Need a new data center? Here’s what to ask
#SuryaRay #Surya For most tech companies, the process of selecting a data center partner and building out the facility itself is shrouded in secrecy. All parties to the transaction are usually bound by strict non-disclosure agreements.
Not so for Backblaze. The San Mateo, CA., which offers a cloud-based data backup service., is in the market for a new data center and isn’t shy about discussing it. In fact, it’s posting a link to its RFP on its blog.
“Many companies have this knee-jerk reaction about disclosure. They worry that things they say will somehow be used against them,” Backblaze CEO Gleb Budman told me in a recent interview. Backblaze, on the other hand, has been open about many things. It shared information about how it builds the storage pods that run the company’s cloud-based data backup service. It talked openly about why it didn’t initially seek venture funding and then again about why it changed its mind about that.
“There may be some things that should be proprietary for a very specific reason but if we don’t see a reason not to share, we share,” Budman said
The RFP lays out exactly what the company is looking for in terms of initial physical, power, and network requirements and information on what it thinks it will need for expansion over the course of the next 3 to 5 years. For example, it expects to add 1 to 1.5 cabinets per month over a 36 month period. That’s because Backblaze is nothing if not growing.The company manages 40 petabytes of data now and adds about 2 petabytes per month.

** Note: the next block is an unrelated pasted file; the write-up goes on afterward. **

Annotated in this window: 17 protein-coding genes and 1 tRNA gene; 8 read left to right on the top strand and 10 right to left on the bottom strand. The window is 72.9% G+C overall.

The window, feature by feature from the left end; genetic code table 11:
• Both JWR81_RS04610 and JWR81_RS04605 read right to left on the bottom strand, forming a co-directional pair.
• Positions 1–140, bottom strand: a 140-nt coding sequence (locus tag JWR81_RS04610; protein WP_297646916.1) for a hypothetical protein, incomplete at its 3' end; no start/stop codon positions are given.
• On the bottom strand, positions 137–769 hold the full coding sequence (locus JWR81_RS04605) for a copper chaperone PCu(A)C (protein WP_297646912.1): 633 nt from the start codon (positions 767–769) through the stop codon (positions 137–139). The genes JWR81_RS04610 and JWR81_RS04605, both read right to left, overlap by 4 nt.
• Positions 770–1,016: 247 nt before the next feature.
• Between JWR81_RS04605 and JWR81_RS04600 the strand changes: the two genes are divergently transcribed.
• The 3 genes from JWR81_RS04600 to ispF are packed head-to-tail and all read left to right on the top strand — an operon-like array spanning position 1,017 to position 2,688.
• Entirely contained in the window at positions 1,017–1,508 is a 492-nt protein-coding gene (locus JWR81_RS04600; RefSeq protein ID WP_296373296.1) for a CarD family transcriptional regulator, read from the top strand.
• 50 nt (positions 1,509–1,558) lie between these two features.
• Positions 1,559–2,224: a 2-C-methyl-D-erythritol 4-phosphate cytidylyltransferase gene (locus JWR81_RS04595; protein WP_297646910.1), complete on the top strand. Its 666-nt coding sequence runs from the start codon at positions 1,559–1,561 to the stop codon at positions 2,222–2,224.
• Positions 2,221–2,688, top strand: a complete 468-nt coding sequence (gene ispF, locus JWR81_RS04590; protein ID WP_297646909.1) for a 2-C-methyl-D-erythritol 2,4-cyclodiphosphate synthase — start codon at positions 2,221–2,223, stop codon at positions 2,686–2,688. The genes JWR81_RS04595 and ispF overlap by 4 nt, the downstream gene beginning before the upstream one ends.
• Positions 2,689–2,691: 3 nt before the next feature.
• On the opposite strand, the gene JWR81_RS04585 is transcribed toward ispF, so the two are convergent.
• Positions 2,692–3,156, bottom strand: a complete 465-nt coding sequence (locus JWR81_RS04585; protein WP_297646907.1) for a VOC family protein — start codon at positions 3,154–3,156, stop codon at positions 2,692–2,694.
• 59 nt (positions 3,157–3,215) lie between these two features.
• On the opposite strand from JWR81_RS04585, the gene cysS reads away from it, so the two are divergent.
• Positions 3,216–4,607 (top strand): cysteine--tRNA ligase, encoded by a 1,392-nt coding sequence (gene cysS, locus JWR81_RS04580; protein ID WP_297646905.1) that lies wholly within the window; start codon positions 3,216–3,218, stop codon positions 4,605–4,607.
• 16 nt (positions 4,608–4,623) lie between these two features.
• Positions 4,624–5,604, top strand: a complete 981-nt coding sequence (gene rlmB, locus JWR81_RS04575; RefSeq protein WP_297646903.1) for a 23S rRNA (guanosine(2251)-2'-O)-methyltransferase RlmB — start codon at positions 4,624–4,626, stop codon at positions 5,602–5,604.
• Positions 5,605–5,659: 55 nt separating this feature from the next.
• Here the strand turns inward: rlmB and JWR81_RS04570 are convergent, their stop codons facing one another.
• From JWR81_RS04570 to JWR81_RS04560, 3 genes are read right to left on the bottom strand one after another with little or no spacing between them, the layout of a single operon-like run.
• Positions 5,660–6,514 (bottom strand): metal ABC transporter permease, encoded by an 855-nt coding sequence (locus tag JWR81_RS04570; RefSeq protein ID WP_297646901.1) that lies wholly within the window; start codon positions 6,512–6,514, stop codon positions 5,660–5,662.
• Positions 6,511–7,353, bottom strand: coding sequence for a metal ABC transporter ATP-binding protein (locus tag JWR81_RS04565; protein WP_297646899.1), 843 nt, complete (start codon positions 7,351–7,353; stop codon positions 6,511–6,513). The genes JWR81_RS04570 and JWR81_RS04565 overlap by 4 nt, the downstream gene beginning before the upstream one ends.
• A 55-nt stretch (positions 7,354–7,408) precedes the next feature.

Interestingly, while Apple, Google, Amazon remain incredibly tight-lipped about their data center build outs — our own Katie Fehrenbacher can attest to that after her data center road trip – but there, there’s also a countervailing trend pushing for more openness about data center gear. The biggest example is the Facebook initiated Open Compute Project which pushes for standards based, energy-efficient data center hardware. These companies may not want you in their data center, but they’re now willing to share some best practices about the hardware you should run in yours.
Backblaze’s 8-page RFP asks prospective data center providers what they offer in terms of physical security, and SAS 70 compliance and other regulatory certifications.
It’s an interesting document that could act as a template for other companies that are in the market for a new data center. Why reinvent the wheel when you can borrow from what amounts to be an open-source RFP?